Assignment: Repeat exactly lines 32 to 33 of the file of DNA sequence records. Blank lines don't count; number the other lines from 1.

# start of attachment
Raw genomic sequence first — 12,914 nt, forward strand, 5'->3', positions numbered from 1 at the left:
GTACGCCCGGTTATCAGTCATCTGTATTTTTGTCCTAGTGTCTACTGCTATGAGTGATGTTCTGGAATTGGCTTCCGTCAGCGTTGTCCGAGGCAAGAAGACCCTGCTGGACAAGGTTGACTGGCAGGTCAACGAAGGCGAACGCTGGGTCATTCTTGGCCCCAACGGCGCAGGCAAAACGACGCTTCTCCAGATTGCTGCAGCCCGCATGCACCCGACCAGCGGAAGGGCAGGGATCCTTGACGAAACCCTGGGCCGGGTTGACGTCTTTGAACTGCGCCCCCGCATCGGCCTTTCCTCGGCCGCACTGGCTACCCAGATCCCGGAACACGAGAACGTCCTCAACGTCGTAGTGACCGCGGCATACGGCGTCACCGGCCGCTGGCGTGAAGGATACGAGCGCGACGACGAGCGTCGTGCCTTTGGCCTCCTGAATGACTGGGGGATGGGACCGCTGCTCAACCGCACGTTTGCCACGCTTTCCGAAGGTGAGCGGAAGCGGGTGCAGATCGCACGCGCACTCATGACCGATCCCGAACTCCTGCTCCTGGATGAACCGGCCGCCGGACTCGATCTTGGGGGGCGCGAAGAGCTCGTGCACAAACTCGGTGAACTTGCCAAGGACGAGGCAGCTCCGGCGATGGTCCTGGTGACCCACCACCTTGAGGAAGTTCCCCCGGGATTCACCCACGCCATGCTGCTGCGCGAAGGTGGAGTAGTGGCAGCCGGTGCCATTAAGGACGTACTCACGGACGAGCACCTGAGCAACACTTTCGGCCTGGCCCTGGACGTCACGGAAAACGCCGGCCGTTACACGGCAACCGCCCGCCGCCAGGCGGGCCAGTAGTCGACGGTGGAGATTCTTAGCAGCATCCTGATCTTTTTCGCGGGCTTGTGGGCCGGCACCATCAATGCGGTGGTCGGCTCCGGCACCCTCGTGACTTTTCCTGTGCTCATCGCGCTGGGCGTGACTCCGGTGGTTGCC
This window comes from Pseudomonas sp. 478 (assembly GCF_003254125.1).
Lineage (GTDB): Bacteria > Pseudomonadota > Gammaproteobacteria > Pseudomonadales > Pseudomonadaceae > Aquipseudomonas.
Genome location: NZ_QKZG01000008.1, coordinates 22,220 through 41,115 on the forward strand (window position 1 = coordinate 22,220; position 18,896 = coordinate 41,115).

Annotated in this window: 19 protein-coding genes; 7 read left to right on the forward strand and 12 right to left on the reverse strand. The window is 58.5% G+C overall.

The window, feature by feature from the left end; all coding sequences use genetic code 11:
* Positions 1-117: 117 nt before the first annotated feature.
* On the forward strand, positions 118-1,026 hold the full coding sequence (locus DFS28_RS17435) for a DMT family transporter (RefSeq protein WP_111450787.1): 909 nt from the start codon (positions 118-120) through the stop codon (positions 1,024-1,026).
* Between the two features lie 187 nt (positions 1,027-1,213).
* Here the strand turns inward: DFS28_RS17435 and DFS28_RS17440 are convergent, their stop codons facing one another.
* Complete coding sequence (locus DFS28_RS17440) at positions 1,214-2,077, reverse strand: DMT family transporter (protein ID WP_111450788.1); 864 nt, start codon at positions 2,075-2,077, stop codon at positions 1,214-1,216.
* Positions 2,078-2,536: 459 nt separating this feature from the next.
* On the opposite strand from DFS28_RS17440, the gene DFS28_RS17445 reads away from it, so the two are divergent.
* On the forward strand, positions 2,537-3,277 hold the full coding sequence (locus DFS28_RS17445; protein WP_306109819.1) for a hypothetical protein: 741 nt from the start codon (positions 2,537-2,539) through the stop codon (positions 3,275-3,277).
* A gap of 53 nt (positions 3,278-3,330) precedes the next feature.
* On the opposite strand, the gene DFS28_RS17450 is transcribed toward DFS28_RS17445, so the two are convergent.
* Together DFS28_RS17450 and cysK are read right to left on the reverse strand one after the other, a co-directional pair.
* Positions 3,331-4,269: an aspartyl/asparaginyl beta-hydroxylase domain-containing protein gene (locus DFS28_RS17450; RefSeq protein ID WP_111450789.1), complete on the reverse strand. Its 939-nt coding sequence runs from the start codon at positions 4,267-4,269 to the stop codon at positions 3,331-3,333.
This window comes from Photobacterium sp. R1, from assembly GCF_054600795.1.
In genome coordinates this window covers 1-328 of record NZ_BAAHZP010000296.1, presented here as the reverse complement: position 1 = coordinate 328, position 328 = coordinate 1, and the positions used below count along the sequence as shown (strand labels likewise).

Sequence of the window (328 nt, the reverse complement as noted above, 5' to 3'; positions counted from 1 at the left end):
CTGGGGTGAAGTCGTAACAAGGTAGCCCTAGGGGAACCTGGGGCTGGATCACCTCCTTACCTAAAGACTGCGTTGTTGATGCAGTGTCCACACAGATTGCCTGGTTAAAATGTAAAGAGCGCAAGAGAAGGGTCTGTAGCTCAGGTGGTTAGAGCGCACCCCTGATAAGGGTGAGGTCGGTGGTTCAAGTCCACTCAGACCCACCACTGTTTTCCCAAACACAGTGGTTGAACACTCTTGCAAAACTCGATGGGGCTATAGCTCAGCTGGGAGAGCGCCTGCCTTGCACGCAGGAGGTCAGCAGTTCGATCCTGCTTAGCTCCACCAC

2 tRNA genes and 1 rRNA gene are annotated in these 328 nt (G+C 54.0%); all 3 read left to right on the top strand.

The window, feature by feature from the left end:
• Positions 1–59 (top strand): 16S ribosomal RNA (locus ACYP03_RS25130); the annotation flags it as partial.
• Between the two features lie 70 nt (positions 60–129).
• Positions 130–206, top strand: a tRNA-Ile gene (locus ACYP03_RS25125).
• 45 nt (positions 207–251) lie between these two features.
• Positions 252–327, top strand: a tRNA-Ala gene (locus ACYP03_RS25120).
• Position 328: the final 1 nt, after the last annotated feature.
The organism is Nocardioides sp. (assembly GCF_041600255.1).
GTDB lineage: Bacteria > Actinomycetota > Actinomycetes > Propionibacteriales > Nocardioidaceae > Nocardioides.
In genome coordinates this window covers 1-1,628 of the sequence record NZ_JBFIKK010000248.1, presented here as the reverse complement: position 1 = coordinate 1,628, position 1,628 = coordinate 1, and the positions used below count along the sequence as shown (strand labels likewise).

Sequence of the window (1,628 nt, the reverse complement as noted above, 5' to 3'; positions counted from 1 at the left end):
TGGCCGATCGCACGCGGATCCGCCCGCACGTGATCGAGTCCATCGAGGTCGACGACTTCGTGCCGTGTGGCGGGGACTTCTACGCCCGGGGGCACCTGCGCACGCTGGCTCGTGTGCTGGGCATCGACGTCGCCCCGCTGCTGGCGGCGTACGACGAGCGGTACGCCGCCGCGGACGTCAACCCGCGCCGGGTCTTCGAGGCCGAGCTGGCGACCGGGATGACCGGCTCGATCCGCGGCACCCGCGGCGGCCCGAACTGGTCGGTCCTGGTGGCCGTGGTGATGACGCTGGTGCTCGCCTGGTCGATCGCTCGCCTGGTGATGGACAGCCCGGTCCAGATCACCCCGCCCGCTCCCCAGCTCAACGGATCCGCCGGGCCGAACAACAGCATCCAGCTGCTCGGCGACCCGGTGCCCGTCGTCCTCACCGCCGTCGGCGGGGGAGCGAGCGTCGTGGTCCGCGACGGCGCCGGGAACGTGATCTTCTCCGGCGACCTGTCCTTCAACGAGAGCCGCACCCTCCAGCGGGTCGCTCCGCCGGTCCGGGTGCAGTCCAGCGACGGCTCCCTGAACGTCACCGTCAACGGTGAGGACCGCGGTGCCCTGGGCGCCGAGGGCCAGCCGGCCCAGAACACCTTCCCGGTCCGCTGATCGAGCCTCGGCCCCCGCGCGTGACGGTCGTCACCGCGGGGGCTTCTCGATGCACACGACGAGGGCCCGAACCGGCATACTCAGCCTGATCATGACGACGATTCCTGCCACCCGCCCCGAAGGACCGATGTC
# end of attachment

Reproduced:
The organism is Nocardioides sp. (assembly GCF_041600255.1).
GTDB lineage: Bacteria > Actinomycetota > Actinomycetes > Propionibacteriales > Nocardioidaceae > Nocardioides.